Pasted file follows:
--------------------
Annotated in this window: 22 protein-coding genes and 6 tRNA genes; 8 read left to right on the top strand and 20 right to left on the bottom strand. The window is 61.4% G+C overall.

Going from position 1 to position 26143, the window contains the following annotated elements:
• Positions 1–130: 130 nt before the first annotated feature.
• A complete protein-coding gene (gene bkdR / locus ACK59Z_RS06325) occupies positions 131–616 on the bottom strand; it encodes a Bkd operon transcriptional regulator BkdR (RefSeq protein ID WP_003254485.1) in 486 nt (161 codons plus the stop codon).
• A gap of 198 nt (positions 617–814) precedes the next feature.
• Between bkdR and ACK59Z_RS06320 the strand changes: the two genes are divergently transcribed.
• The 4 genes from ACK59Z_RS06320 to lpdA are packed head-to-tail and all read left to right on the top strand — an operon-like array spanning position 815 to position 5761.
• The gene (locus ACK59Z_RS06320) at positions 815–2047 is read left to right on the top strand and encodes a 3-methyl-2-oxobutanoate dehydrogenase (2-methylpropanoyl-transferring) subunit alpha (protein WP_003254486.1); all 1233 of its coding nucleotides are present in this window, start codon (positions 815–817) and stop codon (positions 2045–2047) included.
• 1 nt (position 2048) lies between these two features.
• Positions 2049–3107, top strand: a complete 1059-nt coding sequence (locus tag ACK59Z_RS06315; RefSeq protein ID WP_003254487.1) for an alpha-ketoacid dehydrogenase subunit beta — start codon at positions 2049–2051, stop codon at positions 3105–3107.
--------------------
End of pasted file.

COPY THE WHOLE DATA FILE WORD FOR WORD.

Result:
Annotated in this window: 22 protein-coding genes and 6 tRNA genes; 8 read left to right on the top strand and 20 right to left on the bottom strand. The window is 61.4% G+C overall.

Going from position 1 to position 26143, the window contains the following annotated elements:
• Positions 1–130: 130 nt before the first annotated feature.
• A complete protein-coding gene (gene bkdR / locus ACK59Z_RS06325) occupies positions 131–616 on the bottom strand; it encodes a Bkd operon transcriptional regulator BkdR (RefSeq protein ID WP_003254485.1) in 486 nt (161 codons plus the stop codon).
• A gap of 198 nt (positions 617–814) precedes the next feature.
• Between bkdR and ACK59Z_RS06320 the strand changes: the two genes are divergently transcribed.
• The 4 genes from ACK59Z_RS06320 to lpdA are packed head-to-tail and all read left to right on the top strand — an operon-like array spanning position 815 to position 5761.
• The gene (locus ACK59Z_RS06320) at positions 815–2047 is read left to right on the top strand and encodes a 3-methyl-2-oxobutanoate dehydrogenase (2-methylpropanoyl-transferring) subunit alpha (protein WP_003254486.1); all 1233 of its coding nucleotides are present in this window, start codon (positions 815–817) and stop codon (positions 2045–2047) included.
• 1 nt (position 2048) lies between these two features.
• Positions 2049–3107, top strand: a complete 1059-nt coding sequence (locus tag ACK59Z_RS06315; RefSeq protein ID WP_003254487.1) for an alpha-ketoacid dehydrogenase subunit beta — start codon at positions 2049–2051, stop codon at positions 3105–3107.